The Wrestler (2008)
Director: Darren Aronofsky
Writer: Robert D. Siegel
Starring: Mickey Rourke, Marissa Tomei, Evan Rachel Wood
Reviewed By: Sammy the Blade
To start off, there were a few things that were learned from this movie, a list of three things, which is perfect on account of that fact that it takes a count of three to win a wrestling match…so here we go: 1) wrestling apparently is not real, no matter how much you believe 2) Mickey Rourke looks pretty damn bad, and 3) Marissa Tomei is still pretty damn hot. But all joking aside the film The Wrestler is the resurgence of Mickey Rourke to your television/movie theater screens.
Randy “The Ram” Robinson (Rourke) has been a professional wrestler since his teenage days, and even though he is approaching dreaded middle age, and is in the twilight of his illustrious career, his life long passion of wrestling won’t jump off the top turnbuckle of retirement. Ram is definitely approaching the end of the professional career, and wrestling has really taken a grave toll upon his body. He is virtually all alone in the world; his family is non existent; he’s divorced and single, with an estranged daughter that he hasn’t seen or spoken to in years. He’s living in a trailer somewhere in the swamps of Jersey, with nothing really to live for except wrestling. He is miserable, lonely, broke, and the only people that are in his life are his co-wrestlers, and a stripper, Cassidy, played by the still very beautiful Marissa Tomei. And for those of you with gutter filled minds, might be wondering, since Marissa Tomei is playing a stripper in the film do we get to see a little skin? The answer is, watch the movie and find out, maybe you will see a thing or two.
Ram was once the big marquee headliner in the wrestling business, but all good things come to an end, and unfortunately for Ram, the ref might be counting to 3 quickly, as retirement begins to pin The Ram to the bloodied canvass. Even though things are not going all too well for Ram, he is still pushing through life and through his passion. Ram has been working his fists to the bone with nothing to show, other than a broken down body, no family, and a laundry list of back installments owed on his trailer. Randy ends up arriving home (if you can call it a home) late from a match, and is harshly greeted to finding different locks on his trailer door. Even though it is late, Ram tries to wake the landlord of the trailer lot (nice job title) but he does not answer, and Ram is forced to sleep in his creepy child molester looking van. But he is awakened by children surrounding the outside of his van. These children are the (annoying) children that live in the community, but some of The Rams biggest fans, and they are nothing but excited to see that he is finally home. They are screaming at Ram to get up and get out of the van to come wrestle with them, and though times are terrible for him, you can tell that he does not want to let them down, because he gets a massive amount of joy out of putting a smile on their faces.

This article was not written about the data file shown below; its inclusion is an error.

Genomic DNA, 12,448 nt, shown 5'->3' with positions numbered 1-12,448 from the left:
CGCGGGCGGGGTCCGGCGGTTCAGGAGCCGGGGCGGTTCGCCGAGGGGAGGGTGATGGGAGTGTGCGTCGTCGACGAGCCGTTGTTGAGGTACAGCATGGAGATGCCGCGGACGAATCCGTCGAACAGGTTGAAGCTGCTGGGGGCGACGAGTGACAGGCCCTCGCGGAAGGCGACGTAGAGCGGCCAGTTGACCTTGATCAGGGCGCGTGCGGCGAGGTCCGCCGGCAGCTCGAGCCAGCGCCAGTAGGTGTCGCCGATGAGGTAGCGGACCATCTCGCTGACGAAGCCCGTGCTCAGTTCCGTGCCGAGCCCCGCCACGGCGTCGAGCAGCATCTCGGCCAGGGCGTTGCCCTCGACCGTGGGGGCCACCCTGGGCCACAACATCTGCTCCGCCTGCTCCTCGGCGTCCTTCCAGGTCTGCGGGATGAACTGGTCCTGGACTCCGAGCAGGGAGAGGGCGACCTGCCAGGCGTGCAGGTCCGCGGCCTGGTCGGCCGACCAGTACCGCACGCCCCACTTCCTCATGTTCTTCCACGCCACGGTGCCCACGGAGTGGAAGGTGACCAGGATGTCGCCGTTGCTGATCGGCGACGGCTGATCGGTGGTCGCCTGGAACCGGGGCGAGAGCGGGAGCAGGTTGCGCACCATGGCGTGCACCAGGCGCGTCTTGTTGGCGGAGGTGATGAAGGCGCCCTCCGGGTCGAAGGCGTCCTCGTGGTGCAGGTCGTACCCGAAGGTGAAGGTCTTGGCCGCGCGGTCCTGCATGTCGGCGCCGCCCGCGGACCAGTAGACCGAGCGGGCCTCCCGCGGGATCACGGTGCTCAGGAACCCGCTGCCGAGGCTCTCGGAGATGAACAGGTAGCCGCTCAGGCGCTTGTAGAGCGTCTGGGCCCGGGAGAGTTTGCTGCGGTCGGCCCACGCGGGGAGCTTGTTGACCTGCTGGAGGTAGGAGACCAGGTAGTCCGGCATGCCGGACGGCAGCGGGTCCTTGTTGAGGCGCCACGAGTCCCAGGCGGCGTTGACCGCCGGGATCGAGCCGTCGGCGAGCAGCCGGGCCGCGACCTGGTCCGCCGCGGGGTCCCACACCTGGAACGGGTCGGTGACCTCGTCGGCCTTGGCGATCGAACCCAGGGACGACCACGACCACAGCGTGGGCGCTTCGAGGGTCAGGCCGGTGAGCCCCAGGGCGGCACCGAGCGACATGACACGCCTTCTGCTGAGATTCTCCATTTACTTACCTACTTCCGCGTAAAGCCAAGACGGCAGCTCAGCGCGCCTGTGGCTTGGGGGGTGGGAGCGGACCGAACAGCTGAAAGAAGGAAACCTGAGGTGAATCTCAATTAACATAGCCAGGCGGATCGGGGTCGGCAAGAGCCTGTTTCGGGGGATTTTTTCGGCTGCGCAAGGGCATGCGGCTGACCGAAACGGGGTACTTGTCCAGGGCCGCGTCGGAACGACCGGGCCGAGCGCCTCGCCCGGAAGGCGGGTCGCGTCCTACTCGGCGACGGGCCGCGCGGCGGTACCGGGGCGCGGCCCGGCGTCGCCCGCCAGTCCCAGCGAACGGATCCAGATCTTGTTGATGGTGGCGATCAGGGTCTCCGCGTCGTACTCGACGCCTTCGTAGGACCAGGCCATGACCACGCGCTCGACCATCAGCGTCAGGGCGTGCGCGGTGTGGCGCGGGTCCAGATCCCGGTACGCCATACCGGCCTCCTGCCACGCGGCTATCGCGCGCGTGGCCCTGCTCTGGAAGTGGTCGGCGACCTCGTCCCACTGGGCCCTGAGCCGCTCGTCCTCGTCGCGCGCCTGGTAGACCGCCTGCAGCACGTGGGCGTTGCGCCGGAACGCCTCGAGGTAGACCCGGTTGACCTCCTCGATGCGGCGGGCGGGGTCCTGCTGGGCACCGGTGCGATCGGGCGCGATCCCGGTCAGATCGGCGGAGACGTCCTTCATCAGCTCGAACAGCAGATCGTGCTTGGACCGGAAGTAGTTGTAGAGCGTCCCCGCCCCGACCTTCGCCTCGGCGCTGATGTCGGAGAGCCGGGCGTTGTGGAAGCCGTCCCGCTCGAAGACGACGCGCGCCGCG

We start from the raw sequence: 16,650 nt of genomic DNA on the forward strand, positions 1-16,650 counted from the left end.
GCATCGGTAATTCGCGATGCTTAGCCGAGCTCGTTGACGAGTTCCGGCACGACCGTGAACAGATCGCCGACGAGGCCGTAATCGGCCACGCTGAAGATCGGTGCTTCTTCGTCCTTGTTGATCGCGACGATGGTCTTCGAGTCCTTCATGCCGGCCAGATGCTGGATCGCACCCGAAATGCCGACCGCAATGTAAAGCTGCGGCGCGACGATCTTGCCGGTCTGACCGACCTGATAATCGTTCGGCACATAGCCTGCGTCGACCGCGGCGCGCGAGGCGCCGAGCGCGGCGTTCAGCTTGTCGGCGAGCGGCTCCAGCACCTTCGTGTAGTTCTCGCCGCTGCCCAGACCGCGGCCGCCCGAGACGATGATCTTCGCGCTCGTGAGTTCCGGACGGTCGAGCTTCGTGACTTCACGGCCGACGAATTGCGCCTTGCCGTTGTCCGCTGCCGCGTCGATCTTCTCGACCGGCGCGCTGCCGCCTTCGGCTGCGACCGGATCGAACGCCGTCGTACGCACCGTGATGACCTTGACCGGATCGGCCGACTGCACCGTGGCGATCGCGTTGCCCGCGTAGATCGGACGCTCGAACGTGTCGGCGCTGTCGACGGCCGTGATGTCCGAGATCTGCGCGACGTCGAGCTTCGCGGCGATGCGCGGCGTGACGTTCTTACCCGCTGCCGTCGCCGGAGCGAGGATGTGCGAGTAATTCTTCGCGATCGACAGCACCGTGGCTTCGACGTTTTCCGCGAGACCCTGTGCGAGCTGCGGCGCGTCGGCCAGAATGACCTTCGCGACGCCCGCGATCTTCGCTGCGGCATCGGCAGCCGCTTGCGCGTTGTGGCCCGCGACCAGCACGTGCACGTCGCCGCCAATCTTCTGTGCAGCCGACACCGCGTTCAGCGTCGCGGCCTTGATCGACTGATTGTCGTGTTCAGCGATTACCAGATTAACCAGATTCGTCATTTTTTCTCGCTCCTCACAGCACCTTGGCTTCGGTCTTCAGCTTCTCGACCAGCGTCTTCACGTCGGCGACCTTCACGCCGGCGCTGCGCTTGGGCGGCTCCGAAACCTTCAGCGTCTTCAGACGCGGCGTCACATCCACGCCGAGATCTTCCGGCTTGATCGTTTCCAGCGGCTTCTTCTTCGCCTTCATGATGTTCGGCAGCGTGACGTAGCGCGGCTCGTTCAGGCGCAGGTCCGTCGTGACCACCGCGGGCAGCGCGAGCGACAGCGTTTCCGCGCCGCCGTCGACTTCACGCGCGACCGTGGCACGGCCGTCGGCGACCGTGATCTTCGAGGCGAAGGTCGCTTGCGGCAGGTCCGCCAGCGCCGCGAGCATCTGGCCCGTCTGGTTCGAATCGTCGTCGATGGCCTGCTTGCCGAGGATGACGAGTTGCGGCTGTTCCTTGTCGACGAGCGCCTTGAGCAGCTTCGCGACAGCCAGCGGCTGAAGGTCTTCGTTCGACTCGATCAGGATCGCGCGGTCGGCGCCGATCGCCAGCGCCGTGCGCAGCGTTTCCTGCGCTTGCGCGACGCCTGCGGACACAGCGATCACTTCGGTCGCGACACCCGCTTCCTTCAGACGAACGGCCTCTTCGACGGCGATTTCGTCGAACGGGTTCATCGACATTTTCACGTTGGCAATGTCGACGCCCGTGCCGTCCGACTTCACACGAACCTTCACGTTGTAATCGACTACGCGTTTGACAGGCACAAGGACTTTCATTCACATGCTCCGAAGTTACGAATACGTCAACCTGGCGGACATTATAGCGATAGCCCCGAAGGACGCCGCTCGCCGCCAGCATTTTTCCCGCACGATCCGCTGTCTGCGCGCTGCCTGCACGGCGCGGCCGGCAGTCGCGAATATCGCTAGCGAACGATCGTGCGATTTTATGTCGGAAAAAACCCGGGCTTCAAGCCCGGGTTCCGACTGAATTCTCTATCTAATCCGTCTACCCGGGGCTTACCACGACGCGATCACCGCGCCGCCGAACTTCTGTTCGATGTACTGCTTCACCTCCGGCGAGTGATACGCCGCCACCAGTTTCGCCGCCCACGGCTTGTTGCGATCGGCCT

The next match is quickly approaching, and when the big day finally comes, the wrestling coordinator brings up an opportunity for The Ram that is just too good to pass up. The coordinator asks Ram what he would think about wrestling his old arch nemesis, The Ayatollah. The idea is brought up because it was one of the biggest matches in wrestling history, and the clash of these two enemies of the past would be a great reunion and show for the fans. Ram agrees to do the match, but something goes terribly wrong at the match which forces Ram to end up in the hospital, as he suffered a heart attack in the locker room after the bloody match. The match is pretty gruesome, so for the faint of heart, watch out, you might want to close your eyes. To give you an idea of what happens in the match, before the match starts Ram and his opponent are going over the flow of the match. The opponent asks Ram if “he is okay with staples.” As in a staple gun shooting staples into the human body…that cannot feel good.